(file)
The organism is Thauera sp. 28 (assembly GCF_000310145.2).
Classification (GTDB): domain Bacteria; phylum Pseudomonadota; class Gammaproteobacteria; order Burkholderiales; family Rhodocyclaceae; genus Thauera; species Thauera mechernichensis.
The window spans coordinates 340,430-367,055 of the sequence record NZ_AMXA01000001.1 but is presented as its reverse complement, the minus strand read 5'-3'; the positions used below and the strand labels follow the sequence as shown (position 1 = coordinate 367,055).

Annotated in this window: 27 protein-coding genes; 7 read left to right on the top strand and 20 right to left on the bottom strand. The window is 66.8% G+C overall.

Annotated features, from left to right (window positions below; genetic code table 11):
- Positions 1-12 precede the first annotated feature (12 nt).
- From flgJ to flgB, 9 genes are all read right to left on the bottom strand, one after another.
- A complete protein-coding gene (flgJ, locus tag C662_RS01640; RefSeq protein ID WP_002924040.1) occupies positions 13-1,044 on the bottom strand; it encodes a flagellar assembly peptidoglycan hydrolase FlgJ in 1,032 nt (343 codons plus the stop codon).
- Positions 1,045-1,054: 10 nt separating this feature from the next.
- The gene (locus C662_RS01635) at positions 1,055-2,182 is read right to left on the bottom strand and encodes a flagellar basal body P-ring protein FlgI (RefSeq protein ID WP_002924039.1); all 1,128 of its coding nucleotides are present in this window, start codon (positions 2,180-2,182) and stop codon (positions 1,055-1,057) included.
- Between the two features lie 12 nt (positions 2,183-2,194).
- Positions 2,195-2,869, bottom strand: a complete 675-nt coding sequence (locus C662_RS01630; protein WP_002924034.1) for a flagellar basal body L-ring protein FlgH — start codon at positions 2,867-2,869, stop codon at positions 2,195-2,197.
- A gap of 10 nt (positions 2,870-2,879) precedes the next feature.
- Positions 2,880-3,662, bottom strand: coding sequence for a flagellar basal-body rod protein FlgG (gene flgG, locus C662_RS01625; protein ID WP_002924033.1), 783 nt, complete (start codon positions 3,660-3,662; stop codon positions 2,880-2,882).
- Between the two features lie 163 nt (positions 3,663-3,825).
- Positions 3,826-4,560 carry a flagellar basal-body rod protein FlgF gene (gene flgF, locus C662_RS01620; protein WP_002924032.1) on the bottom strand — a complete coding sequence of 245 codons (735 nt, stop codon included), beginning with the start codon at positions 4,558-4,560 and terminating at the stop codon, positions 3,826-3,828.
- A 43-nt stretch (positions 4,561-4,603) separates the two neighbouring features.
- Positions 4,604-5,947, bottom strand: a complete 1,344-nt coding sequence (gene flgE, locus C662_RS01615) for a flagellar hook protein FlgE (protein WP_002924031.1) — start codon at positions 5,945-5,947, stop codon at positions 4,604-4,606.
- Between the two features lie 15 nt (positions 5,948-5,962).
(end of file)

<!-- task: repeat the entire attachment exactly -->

The organism is Thauera sp. 28 (assembly GCF_000310145.2).
Classification (GTDB): domain Bacteria; phylum Pseudomonadota; class Gammaproteobacteria; order Burkholderiales; family Rhodocyclaceae; genus Thauera; species Thauera mechernichensis.
The window spans coordinates 340,430-367,055 of the sequence record NZ_AMXA01000001.1 but is presented as its reverse complement, the minus strand read 5'-3'; the positions used below and the strand labels follow the sequence as shown (position 1 = coordinate 367,055).

Annotated in this window: 27 protein-coding genes; 7 read left to right on the top strand and 20 right to left on the bottom strand. The window is 66.8% G+C overall.

Annotated features, from left to right (window positions below; genetic code table 11):
- Positions 1-12 precede the first annotated feature (12 nt).
- From flgJ to flgB, 9 genes are all read right to left on the bottom strand, one after another.
- A complete protein-coding gene (flgJ, locus tag C662_RS01640; RefSeq protein ID WP_002924040.1) occupies positions 13-1,044 on the bottom strand; it encodes a flagellar assembly peptidoglycan hydrolase FlgJ in 1,032 nt (343 codons plus the stop codon).
- Positions 1,045-1,054: 10 nt separating this feature from the next.
- The gene (locus C662_RS01635) at positions 1,055-2,182 is read right to left on the bottom strand and encodes a flagellar basal body P-ring protein FlgI (RefSeq protein ID WP_002924039.1); all 1,128 of its coding nucleotides are present in this window, start codon (positions 2,180-2,182) and stop codon (positions 1,055-1,057) included.
- Between the two features lie 12 nt (positions 2,183-2,194).
- Positions 2,195-2,869, bottom strand: a complete 675-nt coding sequence (locus C662_RS01630; protein WP_002924034.1) for a flagellar basal body L-ring protein FlgH — start codon at positions 2,867-2,869, stop codon at positions 2,195-2,197.
- A gap of 10 nt (positions 2,870-2,879) precedes the next feature.
- Positions 2,880-3,662, bottom strand: coding sequence for a flagellar basal-body rod protein FlgG (gene flgG, locus C662_RS01625; protein ID WP_002924033.1), 783 nt, complete (start codon positions 3,660-3,662; stop codon positions 2,880-2,882).
- Between the two features lie 163 nt (positions 3,663-3,825).
- Positions 3,826-4,560 carry a flagellar basal-body rod protein FlgF gene (gene flgF, locus C662_RS01620; protein WP_002924032.1) on the bottom strand — a complete coding sequence of 245 codons (735 nt, stop codon included), beginning with the start codon at positions 4,558-4,560 and terminating at the stop codon, positions 3,826-3,828.
- A 43-nt stretch (positions 4,561-4,603) separates the two neighbouring features.
- Positions 4,604-5,947, bottom strand: a complete 1,344-nt coding sequence (gene flgE, locus C662_RS01615) for a flagellar hook protein FlgE (protein WP_002924031.1) — start codon at positions 5,945-5,947, stop codon at positions 4,604-4,606.
- Between the two features lie 15 nt (positions 5,948-5,962).